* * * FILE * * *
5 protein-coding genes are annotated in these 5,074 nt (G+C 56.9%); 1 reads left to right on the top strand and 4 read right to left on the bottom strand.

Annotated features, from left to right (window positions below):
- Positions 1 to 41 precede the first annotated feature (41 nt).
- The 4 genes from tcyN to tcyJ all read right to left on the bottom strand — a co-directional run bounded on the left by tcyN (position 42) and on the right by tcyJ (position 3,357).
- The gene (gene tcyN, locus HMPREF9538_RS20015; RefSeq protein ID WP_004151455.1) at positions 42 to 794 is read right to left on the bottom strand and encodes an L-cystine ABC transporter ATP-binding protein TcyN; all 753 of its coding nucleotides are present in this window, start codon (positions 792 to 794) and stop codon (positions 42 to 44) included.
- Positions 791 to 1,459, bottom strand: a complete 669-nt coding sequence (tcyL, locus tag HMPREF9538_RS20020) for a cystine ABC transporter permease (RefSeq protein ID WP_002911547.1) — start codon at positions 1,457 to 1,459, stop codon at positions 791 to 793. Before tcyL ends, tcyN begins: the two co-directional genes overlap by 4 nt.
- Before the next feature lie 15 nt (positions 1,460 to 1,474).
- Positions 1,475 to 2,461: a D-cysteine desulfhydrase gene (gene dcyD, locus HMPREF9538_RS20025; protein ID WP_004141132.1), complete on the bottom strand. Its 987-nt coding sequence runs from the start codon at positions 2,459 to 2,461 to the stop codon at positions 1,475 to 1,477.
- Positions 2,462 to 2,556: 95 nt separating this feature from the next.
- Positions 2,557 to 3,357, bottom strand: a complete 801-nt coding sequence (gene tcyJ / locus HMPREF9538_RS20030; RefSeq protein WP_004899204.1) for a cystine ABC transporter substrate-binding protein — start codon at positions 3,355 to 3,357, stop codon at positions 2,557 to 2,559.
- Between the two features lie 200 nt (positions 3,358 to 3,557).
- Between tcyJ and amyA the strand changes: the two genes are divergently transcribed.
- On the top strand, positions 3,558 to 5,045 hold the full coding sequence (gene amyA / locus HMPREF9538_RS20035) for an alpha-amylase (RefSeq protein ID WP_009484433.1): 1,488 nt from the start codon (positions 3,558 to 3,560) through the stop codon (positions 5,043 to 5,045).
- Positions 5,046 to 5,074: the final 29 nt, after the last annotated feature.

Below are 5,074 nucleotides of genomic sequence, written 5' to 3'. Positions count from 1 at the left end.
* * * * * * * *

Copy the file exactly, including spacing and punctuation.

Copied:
5 protein-coding genes are annotated in these 5,074 nt (G+C 56.9%); 1 reads left to right on the top strand and 4 read right to left on the bottom strand.

Annotated features, from left to right (window positions below):
- Positions 1 to 41 precede the first annotated feature (41 nt).
- The 4 genes from tcyN to tcyJ all read right to left on the bottom strand — a co-directional run bounded on the left by tcyN (position 42) and on the right by tcyJ (position 3,357).
- The gene (gene tcyN, locus HMPREF9538_RS20015; RefSeq protein ID WP_004151455.1) at positions 42 to 794 is read right to left on the bottom strand and encodes an L-cystine ABC transporter ATP-binding protein TcyN; all 753 of its coding nucleotides are present in this window, start codon (positions 792 to 794) and stop codon (positions 42 to 44) included.
- Positions 791 to 1,459, bottom strand: a complete 669-nt coding sequence (tcyL, locus tag HMPREF9538_RS20020) for a cystine ABC transporter permease (RefSeq protein ID WP_002911547.1) — start codon at positions 1,457 to 1,459, stop codon at positions 791 to 793. Before tcyL ends, tcyN begins: the two co-directional genes overlap by 4 nt.
- Before the next feature lie 15 nt (positions 1,460 to 1,474).
- Positions 1,475 to 2,461: a D-cysteine desulfhydrase gene (gene dcyD, locus HMPREF9538_RS20025; protein ID WP_004141132.1), complete on the bottom strand. Its 987-nt coding sequence runs from the start codon at positions 2,459 to 2,461 to the stop codon at positions 1,475 to 1,477.
- Positions 2,462 to 2,556: 95 nt separating this feature from the next.
- Positions 2,557 to 3,357, bottom strand: a complete 801-nt coding sequence (gene tcyJ / locus HMPREF9538_RS20030; RefSeq protein WP_004899204.1) for a cystine ABC transporter substrate-binding protein — start codon at positions 3,355 to 3,357, stop codon at positions 2,557 to 2,559.
- Between the two features lie 200 nt (positions 3,358 to 3,557).
- Between tcyJ and amyA the strand changes: the two genes are divergently transcribed.
- On the top strand, positions 3,558 to 5,045 hold the full coding sequence (gene amyA / locus HMPREF9538_RS20035) for an alpha-amylase (RefSeq protein ID WP_009484433.1): 1,488 nt from the start codon (positions 3,558 to 3,560) through the stop codon (positions 5,043 to 5,045).
- Positions 5,046 to 5,074: the final 29 nt, after the last annotated feature.

Below are 5,074 nucleotides of genomic sequence, written 5' to 3'. Positions count from 1 at the left end.